Chris Grindrod evolving as community ambassador for Dayton Funk Center

From Motown to the Land of Funk.



Growing up in Detroit, Chris Grindrod was surrounded by the sounds of the Four Tops, Diana Ross & The Supremes and other Motown Records acts. However, he was a funk music convert at an early age, which makes the Springfield transplant’s work with the Dayton Funk Museum and Exhibition Center so fitting.

Grindrod, who relocated to the area for a radio job in 2003, discovered funk at the age of 10 when he heard the Ohio Players’ “Funky Worm” on a compilation album of hits. Now, he is the Funk Center’s podcast administrator and an associate producer of “The Dayton Scene Radio Show.” The syndicated program, co-hosted by Funk Center CEO David R. Webb and Trent Darby, launched in August 2020 and is now heard in more than 60 markets.

“I really like the team,” Grindrod said. “Those guys are fantastic. What we’re doing with ‘The Dayton Scene Radio Show’ and with ‘The Funk Chronicles’ on YouTube, is sowing seeds. Every week, we’re putting it out there to more people. The more stations that come on board, the more people that discover the Funk Center.”

Grindrod, who hosts his own “Grindrod PR Podcast,” started his radio career in the late 1980s with a two-year stint as an intern at a Detroit rock station. He went on to work in various capacities at stations in northern Ohio, southern Florida and the Caribbean, from on-air announcer, audio production and program director to sales, marketing and management. The Funk Center marks a new chapter.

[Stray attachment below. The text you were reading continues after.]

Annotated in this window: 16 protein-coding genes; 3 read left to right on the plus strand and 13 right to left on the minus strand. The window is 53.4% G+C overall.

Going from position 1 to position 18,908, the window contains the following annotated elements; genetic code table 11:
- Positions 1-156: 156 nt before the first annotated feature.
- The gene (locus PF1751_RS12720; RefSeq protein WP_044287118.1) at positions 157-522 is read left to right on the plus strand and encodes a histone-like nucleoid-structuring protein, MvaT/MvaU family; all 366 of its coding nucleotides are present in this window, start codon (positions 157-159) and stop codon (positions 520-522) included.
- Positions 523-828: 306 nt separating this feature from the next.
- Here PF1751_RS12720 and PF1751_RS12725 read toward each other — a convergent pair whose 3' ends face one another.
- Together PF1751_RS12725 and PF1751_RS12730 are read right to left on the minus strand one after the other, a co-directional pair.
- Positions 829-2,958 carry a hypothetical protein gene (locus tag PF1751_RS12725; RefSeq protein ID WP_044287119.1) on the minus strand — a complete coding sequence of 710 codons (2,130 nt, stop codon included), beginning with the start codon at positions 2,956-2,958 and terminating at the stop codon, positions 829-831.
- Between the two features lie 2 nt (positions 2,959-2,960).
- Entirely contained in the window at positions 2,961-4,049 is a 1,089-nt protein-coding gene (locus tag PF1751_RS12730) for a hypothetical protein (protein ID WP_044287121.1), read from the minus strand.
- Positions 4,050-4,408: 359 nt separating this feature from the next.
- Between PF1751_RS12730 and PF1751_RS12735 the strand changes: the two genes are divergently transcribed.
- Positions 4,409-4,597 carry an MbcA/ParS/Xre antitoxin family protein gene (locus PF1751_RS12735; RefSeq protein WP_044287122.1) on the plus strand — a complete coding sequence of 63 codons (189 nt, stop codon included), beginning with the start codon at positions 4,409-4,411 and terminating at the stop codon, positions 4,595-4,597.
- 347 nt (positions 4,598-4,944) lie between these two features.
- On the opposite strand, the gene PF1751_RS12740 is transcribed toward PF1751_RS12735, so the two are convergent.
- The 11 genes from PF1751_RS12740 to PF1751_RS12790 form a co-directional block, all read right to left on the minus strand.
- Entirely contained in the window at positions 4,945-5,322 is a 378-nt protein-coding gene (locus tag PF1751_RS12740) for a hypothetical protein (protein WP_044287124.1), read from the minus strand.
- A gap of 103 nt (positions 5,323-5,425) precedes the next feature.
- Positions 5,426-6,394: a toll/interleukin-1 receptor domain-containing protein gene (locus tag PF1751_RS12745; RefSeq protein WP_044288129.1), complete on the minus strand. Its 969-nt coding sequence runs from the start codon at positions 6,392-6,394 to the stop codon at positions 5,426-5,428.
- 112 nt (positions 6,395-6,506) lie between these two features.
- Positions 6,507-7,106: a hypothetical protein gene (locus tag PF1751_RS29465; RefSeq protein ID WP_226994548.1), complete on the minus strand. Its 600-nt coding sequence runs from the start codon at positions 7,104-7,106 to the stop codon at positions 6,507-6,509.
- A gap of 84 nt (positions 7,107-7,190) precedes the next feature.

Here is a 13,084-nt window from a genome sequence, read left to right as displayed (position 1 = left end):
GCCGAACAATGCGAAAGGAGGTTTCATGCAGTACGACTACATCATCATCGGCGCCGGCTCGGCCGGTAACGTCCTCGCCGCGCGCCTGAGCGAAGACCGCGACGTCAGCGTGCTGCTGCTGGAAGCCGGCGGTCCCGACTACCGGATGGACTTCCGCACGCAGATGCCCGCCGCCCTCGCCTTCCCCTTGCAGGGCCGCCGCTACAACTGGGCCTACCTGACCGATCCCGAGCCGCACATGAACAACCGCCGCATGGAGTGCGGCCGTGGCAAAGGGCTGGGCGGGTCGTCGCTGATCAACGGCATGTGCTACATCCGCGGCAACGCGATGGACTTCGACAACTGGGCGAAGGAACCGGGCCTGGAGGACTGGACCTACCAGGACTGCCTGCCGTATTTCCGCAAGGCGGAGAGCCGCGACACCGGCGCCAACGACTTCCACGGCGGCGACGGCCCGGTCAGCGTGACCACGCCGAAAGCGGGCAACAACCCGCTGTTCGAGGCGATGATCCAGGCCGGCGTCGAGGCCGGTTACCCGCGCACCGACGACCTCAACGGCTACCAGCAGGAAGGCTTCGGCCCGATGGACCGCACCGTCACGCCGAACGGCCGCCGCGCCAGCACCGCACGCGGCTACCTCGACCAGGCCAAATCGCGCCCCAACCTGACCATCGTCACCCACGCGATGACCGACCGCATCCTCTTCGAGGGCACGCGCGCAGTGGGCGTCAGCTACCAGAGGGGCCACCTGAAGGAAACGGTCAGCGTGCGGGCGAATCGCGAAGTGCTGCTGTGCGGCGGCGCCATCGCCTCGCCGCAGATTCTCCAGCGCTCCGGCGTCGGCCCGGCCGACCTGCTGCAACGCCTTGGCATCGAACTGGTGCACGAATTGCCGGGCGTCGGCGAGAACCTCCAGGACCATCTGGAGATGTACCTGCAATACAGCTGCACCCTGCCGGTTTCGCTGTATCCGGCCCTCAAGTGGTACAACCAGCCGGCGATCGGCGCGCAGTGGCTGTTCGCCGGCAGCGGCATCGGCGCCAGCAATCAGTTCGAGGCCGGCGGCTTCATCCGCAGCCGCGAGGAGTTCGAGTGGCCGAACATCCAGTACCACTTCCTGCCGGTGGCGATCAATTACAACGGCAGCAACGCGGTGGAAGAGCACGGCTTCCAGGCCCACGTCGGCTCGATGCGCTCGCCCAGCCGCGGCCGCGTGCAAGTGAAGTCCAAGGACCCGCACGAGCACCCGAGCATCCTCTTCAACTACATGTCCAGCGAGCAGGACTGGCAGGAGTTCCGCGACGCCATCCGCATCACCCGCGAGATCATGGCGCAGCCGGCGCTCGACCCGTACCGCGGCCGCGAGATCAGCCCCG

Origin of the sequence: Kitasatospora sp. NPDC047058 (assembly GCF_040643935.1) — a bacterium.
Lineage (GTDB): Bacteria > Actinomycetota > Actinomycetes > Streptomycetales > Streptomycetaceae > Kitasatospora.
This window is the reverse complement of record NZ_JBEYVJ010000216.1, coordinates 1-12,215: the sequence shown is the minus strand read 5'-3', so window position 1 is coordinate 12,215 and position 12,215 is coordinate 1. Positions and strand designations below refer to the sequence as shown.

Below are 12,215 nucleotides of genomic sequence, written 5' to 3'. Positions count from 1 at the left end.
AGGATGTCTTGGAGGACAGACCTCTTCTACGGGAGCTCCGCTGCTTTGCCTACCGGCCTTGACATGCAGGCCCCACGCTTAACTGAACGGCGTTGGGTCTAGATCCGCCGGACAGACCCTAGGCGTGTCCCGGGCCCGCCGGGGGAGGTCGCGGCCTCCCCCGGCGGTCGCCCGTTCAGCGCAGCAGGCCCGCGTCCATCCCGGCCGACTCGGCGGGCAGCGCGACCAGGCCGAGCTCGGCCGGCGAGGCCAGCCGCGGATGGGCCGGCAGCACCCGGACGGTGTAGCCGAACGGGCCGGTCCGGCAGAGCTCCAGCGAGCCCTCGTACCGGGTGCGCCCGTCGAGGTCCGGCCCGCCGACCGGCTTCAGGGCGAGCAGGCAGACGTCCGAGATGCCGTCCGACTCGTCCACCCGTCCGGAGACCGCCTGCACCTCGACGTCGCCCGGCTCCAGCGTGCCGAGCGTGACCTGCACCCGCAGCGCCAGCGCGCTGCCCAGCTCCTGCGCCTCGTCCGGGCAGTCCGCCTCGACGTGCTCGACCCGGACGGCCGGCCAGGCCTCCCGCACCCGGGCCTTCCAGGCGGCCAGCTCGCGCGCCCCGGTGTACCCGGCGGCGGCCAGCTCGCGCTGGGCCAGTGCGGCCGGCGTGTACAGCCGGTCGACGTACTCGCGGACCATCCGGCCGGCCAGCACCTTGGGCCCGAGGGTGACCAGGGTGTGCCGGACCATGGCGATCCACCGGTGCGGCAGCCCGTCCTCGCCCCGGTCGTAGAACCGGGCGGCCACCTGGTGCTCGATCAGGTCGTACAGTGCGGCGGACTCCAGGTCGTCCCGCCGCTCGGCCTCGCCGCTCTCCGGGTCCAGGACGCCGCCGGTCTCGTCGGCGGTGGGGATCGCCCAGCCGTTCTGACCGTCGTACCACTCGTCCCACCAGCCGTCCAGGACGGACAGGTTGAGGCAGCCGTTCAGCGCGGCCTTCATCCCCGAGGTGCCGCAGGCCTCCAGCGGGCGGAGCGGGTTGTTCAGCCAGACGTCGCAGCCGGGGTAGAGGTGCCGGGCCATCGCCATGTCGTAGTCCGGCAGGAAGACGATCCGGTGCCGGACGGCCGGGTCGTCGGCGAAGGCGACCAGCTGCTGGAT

“This has opened up so many new opportunities to serve,” Grindrod said. “I originally just wanted to use a graphic for my podcast. Then, I wanted to be a funk ambassador, which led to doing the radio show. I’ve had a chance to go to some events with David and do audio-visual and just share what he’s doing.”

Grindrod is serious about being a community ambassador for the Funk Center.

“I’m connected in Springfield and people know me from my radio job, but they really don’t know much about me and the Funk Center,” he said. “They might know me in the past as the program director at the radio station, but I also want people to know this is part of who I am right now. I’m just trying to get the word out and let people know the Funk Center is happening. The more people connected to it, the farther we can spread our message about the region’s funk music history.”

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